When I was in my teens, I was in a scouting program through my church. I had a plan to get my Gold Medal of Achievement (Eagle Scout equivalent) before I turned 18. I had a lot of badges to get. One of them was the Bachelor merit. I had to plan three meals a day for the family, create a shopping list for it, go to the store to get it, prepare those meals, make my bed every day, clean the house, etc. Each merit had a list of activities that had to be done and signed off on before I could earn it.
It taught me to be goal oriented and to work well with lists. The downside of it is I got the mentality of a box checker. I thought all I needed to do to be successful was to check off certain boxes and it would happen. If I wanted to be more spiritual, I just needed to figure out which boxes to check and I’d be good. Do you ever feel that way? Do you think, “What do I need to do to be _________?” It’s the box checker mentality.
A box checker came to Jesus in Matthew 19, and he asked what he needed to do to get to Heaven. Jesus gave him a list of commandments to be checked off. Then in verse 20, he said he had checked off those boxes, and wanted to know what other boxes there were. Jesus told him to sell all he had and follow Him. He and the disciples were perplexed and wondered who could get into Heaven. That’s when Jesus told them that getting into Heaven isn’t about checking boxes.
In verse 26 Jesus said, “With people [as far as it depends on them] it is impossible, but with God all things are possible” (AMP). There is so much in life that isn’t about what we do, but what God does. We want to earn it, but it’s impossible. What do you need to do to get God to love you more? What do you need to do get His favor? We have this mind that says, “If I check off these boxes, then God will …” Jesus was saying go the rich young ruler, and to us, “Quit trying to check boxes.” When we do that, we think we can earn His favor or His grace, but they are gifts freely given. It’s hard to do, but we need to let God do what only He can do because it doesn’t depend on us.
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Throwback Thursday is a new feature I’m using to help build some margin into my schedule to pursue other writing ventures. Each Thursday I’ll be bringing you a previously written devotional that still speaks encouragement to us from God’s Word.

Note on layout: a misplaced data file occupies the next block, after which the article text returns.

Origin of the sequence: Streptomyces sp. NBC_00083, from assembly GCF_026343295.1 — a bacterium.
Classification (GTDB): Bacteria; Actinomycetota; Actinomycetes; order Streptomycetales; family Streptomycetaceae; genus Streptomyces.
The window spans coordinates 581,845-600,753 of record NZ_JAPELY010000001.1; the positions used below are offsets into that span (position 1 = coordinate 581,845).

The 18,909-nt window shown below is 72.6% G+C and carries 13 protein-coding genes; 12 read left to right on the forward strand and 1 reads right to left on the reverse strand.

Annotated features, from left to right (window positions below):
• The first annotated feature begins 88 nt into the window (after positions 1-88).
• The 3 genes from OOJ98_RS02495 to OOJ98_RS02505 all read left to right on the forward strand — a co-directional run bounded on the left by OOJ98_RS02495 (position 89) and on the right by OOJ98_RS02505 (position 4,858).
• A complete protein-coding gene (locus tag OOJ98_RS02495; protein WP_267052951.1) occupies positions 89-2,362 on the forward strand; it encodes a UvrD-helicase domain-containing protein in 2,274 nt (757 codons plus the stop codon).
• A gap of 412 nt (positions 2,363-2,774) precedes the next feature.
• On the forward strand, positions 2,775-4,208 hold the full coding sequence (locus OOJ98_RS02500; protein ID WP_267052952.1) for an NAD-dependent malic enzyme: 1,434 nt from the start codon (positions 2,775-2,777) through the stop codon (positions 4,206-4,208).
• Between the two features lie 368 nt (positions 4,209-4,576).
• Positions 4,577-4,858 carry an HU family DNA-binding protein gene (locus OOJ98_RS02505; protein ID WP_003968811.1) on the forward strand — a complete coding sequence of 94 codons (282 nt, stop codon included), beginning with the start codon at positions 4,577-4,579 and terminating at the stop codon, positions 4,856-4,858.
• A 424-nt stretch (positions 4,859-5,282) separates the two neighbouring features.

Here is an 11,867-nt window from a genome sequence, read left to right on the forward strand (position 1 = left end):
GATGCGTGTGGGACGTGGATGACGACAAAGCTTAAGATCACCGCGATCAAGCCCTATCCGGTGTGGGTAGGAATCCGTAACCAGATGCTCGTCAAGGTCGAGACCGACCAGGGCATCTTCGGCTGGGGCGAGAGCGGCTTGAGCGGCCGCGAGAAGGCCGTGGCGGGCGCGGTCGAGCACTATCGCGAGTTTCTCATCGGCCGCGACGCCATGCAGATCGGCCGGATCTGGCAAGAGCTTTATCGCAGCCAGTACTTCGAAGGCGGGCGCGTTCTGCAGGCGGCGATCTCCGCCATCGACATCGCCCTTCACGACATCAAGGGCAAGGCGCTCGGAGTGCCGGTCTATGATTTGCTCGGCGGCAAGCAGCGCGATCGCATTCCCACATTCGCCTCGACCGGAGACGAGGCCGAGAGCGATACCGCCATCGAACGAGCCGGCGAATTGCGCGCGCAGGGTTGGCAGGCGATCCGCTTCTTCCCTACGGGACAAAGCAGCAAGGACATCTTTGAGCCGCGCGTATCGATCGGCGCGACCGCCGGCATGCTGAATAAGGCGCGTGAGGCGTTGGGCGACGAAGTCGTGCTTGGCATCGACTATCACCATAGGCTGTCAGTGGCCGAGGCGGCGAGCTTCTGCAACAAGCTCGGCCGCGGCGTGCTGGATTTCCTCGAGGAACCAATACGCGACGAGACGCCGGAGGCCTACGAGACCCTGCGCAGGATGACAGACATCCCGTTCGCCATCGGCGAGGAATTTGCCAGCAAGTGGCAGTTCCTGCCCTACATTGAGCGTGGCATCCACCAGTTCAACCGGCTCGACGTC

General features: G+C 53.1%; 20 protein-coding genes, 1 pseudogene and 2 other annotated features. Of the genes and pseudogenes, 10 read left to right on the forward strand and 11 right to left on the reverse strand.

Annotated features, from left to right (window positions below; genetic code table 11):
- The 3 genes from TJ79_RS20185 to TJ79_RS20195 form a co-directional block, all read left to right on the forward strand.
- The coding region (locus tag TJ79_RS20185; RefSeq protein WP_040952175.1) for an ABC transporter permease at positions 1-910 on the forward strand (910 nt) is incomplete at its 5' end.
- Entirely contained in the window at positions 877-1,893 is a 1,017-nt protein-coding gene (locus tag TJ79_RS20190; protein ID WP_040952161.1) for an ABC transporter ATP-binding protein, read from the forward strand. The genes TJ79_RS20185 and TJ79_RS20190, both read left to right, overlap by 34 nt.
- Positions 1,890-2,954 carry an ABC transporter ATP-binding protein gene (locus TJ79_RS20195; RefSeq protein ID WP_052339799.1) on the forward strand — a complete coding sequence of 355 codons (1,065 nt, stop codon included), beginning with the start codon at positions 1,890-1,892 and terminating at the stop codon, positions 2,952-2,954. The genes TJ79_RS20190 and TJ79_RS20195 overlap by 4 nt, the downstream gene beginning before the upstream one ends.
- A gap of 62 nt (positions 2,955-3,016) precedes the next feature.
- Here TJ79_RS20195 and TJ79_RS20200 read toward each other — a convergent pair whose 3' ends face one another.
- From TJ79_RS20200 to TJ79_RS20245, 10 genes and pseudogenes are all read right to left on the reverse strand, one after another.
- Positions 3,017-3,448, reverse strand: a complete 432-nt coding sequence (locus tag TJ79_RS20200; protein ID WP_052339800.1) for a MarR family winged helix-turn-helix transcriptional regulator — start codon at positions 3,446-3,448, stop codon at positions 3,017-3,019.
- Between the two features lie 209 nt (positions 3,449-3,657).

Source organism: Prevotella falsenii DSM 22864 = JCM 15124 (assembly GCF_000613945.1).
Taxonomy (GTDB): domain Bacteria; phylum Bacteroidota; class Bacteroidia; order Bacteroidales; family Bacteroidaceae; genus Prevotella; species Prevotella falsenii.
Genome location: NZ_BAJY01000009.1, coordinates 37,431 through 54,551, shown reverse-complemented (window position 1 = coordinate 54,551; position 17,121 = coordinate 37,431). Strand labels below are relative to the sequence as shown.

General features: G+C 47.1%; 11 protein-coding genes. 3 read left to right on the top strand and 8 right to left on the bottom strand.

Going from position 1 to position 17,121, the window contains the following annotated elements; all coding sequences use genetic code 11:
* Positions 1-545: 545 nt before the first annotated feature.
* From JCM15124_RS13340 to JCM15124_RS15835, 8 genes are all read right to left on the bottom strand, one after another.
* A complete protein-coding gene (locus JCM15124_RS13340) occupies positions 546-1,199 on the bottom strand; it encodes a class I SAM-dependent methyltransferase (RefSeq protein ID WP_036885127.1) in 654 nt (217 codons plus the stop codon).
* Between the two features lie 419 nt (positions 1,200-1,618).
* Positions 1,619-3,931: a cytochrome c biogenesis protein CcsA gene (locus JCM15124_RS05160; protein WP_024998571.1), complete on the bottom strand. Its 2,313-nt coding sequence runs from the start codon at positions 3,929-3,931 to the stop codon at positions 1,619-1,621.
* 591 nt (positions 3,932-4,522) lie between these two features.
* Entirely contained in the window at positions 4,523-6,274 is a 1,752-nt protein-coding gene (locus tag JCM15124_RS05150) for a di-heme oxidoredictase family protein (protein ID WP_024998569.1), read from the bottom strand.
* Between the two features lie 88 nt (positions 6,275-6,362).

Since I live in a major US city, I get to experience traffic on my daily commute. Because of that, my eyes have been trained to look at the car right in front of me when I drive. If you’ve ever taken Driver’s Ed or Defensive Driving, you know that’s not a healthy driving habit. You should be looking about 10 to 30 seconds ahead while driving. People who drive with their eyes looking at their immediate situation tend to have more wrecks and tickets. Plus, I find it scares your wife a lot!
What’s true in driving, is true in life. There are people who get so caught up in their current situation that they lose sight of the future. Their present situation is all they can see, and they’re constantly living in fear of having an emotional wreck. Because they haven’t trained their eyes to look forward, it’s hard to imagine a positive future. Life becomes an emotional roller coaster with a pessimistic view of the world. That’s exhausting and not how God wants us to live our lives.
God wants us to train our eyes to look beyond our present circumstances and troubles. He wants us to look further down the road so we can see that our current situation is only temporary. In the bigger picture, we can see His hand directing our life with purposeful movement. II Corinthians 4:18 says, “So we don’t look at the troubles we can see now; rather, we fix our gaze on things that cannot be seen. For the things we see now will soon be gone, but the things we cannot see will last forever” (NLT).
When your current situation becomes overwhelming, look ahead to joy that’s coming because what you’re going through now is only temporary. This too shall pass. God uses these times to build character, perseverance, endurance and hope in us. Each circumstance you go through has a purpose that God is using for your good and for the good of others. The next time you get caught up looking at the present, remind yourself to look ahead. You are more than your present situation. There’s a bigger picture God is working on.
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I’ll never forget a minister who came to work at our church when I was younger. They felt that God had called them to our town and our church. Not long after they had uprooted their family from their hometown and moved to ours, things started to go wrong. Their car broke down, the AC in the house went out, etc. It seemed that for a year nothing went right and everything was against them. They concluded that they missed God and weren’t supposed to be there. They resigned and moved back to where they lived before.